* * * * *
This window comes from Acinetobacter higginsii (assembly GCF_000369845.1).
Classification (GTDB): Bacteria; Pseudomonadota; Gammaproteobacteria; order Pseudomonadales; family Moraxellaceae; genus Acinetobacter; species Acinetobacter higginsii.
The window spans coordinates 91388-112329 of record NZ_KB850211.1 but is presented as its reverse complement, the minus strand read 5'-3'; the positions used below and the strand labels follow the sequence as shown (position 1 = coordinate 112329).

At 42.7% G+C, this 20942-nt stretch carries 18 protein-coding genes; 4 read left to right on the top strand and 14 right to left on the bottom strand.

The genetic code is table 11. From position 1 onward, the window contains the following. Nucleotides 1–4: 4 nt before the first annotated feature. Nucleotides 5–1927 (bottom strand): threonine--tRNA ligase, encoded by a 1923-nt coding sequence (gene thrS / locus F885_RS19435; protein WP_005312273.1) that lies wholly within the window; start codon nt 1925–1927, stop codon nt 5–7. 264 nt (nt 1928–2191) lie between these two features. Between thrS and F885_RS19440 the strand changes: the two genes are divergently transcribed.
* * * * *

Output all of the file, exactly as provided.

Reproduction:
This window comes from Acinetobacter higginsii (assembly GCF_000369845.1).
Classification (GTDB): Bacteria; Pseudomonadota; Gammaproteobacteria; order Pseudomonadales; family Moraxellaceae; genus Acinetobacter; species Acinetobacter higginsii.
The window spans coordinates 91388-112329 of record NZ_KB850211.1 but is presented as its reverse complement, the minus strand read 5'-3'; the positions used below and the strand labels follow the sequence as shown (position 1 = coordinate 112329).

At 42.7% G+C, this 20942-nt stretch carries 18 protein-coding genes; 4 read left to right on the top strand and 14 right to left on the bottom strand.

The genetic code is table 11. From position 1 onward, the window contains the following. Nucleotides 1–4: 4 nt before the first annotated feature. Nucleotides 5–1927 (bottom strand): threonine--tRNA ligase, encoded by a 1923-nt coding sequence (gene thrS / locus F885_RS19435; protein WP_005312273.1) that lies wholly within the window; start codon nt 1925–1927, stop codon nt 5–7. 264 nt (nt 1928–2191) lie between these two features. Between thrS and F885_RS19440 the strand changes: the two genes are divergently transcribed.